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Dark Emu: pre-colonial Aboriginal society

Dark Emo book cover

Australia should be proud but few learn this in school.

“IT IS EXCITING to revisit the words of the first Europeans to ‘witness’ the pre-colonial Aboriginal economy. In Dark Emu, my aim is to give rise to the possibility of an alternative view of pre-colonial Aboriginal society”, Bruce Pascoe writes in the introduction to his award-winning historical account, Dark Emu.

Using first-hand accounts from early settlers, Pascoe delivers a compelling argument that Australia’s Indigenous population were not hunter-gatherers. Rather, that they were knowledgeable and skilled in the areas of agriculture; aquaculture; storing and preserving their food; as well as constructing impressive and habitable dwellings.

By definition, evidence of such progress in food and living leads to the idea that the Aboriginal people were a complex and advanced society. Using evidence of dating structures used or made by the Aboriginal people, Pascoe illustrates that some structures dated back to 40,000 years.

“It’s hard to get much statistical basis for the claim that the Brewarrina (fish) traps are the oldest human constructions on Earth. An archaeological team calculated the age of 40,000 years, but considered that be a minimum, given the nature of their analysis”, Pascoe writes.

Dark Emu includes riveting evidence of how well Aboriginal people cared for their land. Using descriptions and accounts from early colonists, we are able to access a picture of a lush, tamed Australia, where food was bountiful in the form of native flora and fauna.

Reveal of housing, agriculture,
land management, peaceful government

The biggest reveal is perhaps of the dwellings, some of stone and wood, some like New Guinea long houses, that Aboriginal people constructed and lived in. These houses belie their hunter-gatherer tag, indicating ownership of the land. Colonists such as Charles Sturt and Thomas Mitchell, when exploring Australia, remarked on the impressive and permanent structures that Aboriginal people built.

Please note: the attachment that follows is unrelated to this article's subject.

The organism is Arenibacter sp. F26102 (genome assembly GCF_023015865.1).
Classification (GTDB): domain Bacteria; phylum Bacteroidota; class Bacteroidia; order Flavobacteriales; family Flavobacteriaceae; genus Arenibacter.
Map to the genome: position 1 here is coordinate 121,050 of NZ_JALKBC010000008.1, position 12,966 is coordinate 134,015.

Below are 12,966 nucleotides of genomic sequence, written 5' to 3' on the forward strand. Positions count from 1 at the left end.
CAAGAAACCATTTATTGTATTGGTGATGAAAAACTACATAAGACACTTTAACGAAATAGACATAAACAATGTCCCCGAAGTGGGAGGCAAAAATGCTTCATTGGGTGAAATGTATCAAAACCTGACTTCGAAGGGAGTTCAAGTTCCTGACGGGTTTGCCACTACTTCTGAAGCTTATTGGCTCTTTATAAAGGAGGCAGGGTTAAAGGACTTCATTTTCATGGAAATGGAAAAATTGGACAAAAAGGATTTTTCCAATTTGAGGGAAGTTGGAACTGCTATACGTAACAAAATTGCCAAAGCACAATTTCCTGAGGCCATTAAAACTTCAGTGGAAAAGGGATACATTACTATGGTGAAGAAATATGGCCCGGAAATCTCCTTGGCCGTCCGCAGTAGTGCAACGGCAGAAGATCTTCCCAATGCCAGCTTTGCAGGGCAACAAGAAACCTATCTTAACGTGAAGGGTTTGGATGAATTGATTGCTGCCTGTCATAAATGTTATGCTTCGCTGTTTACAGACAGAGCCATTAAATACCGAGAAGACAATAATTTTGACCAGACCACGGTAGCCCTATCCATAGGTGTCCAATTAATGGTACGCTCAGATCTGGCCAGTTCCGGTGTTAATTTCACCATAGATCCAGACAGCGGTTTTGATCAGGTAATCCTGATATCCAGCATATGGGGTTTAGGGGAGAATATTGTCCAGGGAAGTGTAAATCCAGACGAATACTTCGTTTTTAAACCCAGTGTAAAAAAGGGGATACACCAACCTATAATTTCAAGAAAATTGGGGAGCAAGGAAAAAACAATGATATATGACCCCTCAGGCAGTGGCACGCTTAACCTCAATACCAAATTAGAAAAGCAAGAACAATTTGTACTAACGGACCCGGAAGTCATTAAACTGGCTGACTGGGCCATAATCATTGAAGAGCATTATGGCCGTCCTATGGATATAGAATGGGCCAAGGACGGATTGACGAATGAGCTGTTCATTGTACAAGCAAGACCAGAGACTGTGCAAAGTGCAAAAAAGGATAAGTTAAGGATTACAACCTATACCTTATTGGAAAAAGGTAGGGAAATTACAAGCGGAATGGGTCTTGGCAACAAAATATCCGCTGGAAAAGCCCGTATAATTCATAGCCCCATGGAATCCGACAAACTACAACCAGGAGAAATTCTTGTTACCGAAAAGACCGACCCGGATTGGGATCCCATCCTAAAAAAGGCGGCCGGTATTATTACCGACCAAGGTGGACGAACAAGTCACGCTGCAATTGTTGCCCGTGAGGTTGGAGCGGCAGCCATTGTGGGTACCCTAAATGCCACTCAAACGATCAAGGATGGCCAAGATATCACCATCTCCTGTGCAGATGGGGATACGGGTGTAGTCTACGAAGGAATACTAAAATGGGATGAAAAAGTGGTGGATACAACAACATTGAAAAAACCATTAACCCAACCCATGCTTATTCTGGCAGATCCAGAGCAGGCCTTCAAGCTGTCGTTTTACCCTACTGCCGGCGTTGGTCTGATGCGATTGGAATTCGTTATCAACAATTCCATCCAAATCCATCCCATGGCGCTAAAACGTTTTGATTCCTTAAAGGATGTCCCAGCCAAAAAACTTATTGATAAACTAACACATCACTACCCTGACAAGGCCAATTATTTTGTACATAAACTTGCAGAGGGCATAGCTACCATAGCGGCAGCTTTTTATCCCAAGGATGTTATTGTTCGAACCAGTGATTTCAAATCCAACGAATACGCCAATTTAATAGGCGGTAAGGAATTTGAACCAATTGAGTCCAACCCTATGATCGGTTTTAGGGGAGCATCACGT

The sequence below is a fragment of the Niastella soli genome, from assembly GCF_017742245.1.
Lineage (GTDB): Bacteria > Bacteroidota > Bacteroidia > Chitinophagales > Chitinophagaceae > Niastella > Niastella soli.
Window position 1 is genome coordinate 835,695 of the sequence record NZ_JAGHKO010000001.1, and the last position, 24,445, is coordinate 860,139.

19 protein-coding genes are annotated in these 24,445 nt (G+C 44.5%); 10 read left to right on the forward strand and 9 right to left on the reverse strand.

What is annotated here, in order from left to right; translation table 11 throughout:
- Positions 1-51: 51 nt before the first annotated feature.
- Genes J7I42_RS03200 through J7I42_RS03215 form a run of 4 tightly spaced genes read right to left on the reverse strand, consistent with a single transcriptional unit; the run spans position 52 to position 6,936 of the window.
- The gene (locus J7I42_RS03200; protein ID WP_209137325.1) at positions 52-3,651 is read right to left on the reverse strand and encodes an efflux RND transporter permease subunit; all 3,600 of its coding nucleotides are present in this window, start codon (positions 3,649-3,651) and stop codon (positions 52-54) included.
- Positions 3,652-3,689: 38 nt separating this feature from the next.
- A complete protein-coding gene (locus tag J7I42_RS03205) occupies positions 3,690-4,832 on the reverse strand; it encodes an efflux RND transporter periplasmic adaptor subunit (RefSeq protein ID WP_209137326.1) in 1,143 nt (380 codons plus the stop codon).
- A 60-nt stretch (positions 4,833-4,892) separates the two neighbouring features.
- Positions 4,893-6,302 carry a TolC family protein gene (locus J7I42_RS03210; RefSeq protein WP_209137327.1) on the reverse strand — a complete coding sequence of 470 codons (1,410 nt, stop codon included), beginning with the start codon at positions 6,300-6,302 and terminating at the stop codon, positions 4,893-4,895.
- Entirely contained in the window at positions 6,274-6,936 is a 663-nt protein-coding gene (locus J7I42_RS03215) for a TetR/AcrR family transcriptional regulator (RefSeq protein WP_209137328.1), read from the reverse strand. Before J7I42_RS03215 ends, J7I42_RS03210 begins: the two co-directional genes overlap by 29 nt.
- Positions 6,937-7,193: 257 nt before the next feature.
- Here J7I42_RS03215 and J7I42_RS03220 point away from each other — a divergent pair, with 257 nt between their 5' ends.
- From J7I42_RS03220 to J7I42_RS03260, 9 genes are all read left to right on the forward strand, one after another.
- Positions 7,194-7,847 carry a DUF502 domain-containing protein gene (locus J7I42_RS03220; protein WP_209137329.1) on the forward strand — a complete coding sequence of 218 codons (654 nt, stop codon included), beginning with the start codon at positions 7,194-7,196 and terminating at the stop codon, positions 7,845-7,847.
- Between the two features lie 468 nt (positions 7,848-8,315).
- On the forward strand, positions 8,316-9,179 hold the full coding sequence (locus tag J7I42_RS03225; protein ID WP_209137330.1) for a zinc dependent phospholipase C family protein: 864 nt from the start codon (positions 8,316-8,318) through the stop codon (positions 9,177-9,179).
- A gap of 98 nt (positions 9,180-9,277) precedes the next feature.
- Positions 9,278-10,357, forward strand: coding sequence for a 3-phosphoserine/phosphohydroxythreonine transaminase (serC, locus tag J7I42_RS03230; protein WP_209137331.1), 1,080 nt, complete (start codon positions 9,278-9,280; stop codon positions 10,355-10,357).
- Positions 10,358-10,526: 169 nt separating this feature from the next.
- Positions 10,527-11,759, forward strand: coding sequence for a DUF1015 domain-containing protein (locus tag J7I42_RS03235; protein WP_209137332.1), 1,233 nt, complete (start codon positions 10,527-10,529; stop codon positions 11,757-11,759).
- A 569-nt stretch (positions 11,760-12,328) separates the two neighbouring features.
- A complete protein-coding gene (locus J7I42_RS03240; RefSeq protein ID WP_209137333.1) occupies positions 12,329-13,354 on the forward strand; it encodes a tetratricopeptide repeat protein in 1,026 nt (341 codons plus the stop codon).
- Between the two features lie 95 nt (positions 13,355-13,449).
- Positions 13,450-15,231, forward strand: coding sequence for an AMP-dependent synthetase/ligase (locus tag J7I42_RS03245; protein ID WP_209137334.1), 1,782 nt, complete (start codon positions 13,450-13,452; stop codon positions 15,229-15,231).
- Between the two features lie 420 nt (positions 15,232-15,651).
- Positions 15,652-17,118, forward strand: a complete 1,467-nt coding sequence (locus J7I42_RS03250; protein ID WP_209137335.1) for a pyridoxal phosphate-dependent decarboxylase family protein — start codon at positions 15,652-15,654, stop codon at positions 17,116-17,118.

Mitchell writes that the housing indicates a more permanent lifestyle of settled habits and came to admire the Aboriginal house: “I began to learn that such huts, with a good fire before them, made very comfortable quarters”. Additionally, these ‘huts’ are telling of a settled society with permanent living and social quarters, and not quite what we would expect from a society of transient hunter-gatherers.

Practical and beautiful land management

The Aboriginal methods of land management were not just practical, but aesthetically pleasing. Surveyor Thomas Mitchell noticed the beauty of the country but considered it an accident: “We crossed a beautiful plain; covered with shining verdure, and ornamented with trees, which, although ‘dropt in nature’s careless haste’, gave the country the appearance of an extensive park.”

Pascoe highlights how native plants and animals provided the Aboriginal people with vital nutrients. Coupled with the Indigenous people’s way of hunting and preserving crops and animal species, they also ensured that the population of marsupials and the yield of crops such as the native yam remained high.

One way they managed this, was through ‘fire-stick farming’. The Aboriginal people learned extensively when and how to burn on the land, ensuring that destructive bushfires didn’t decimate their surroundings. This was vital for native flora that flourished in the ashes, but also for the herding of native animals to protect crops.

What was and might have been

Throughout Dark Emu a prominent theme is of colonial efforts destroying the land of the Aboriginals. Pascoe also illustrates that the settlers and Indigenous population could have succeeded together to live off the land in harmony, if only the settlers took the time to employ Aboriginal methods of living.

For example, Pascoe writes of Aboriginal populations living and prospering on the banks of the Darling River “utilizing the natural conditions and developing the endemic grains and tubers”. But as was common during European settlement, the destruction of the area was swift – “few [settlers] bothered with the evidence of the existing economy because they knew it was about to be subsumed”.

Dark Emu  is an engaging account of Aboriginal life before and during European settlement. It contains information that is riveting and gives evidence of an advanced and ancient society that Australian’s should be proud of.

On the back of the latest edition of his book, Bruce Pascoe sums it up perfectly: “If we look at evidence presented to us by the explorers and explain to our children that Aboriginal people did  build homes; did  build dams; did  sow, irrigate and till the land; did  alter the course of rivers; did  sew their clothes; and did  construct a system of pan-continental government that generated peace and prosperity, then it is likely we will admire and love our land all the more”.

Dark Emu  by Bruce Pascoe
Magabala Books, $19.99

BACKGROUND IMAGE: Dillybags (Pandanus fibre), Arnhem Land, Australia.
(Wikipedia/CC-BY-SA-3.0)

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